Lending the Well-Heeled a Hand

Rather than try to break into the luxury-goods market, entrepreneurs are starting service boutiques that cater to the wealthy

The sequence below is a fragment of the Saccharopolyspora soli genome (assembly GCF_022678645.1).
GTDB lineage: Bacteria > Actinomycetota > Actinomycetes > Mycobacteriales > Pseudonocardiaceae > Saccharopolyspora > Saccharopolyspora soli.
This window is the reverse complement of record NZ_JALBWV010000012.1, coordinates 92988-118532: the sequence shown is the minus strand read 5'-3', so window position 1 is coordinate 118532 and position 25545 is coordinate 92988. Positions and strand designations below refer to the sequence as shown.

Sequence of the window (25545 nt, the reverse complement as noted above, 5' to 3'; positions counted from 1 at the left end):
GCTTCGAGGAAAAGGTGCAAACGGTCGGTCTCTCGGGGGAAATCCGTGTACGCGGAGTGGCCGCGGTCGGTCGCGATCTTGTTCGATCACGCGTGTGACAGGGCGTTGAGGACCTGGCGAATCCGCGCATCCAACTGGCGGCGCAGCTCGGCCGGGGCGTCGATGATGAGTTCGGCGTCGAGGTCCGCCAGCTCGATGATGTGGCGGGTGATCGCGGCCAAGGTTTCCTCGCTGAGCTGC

Before founding Aston Pearl, a small consulting company whose services range from finding the perfect sculpture for a private art collection to choosing the right summer camp for children, Natasha Pearl served as senior vice-president and worldwide director of relationship marketing at Sotheby's (BID), the renowned auction house. In her dealings with the rich and the richer, Pearl found a large number of clients looking for objective advice about everything from modern art to the next family yacht. So she founded her five-employee firm (Pearl declined to provide revenue numbers) in 2001 to address their needs. "Coming out of Sotheby's, I was seeing a lot of sophisticated, wealthy art collectors who wanted objective expertise. The resources available tended to be salespeople or brokers, who are paid on a commission basis, rather than people who are advocates," she says.

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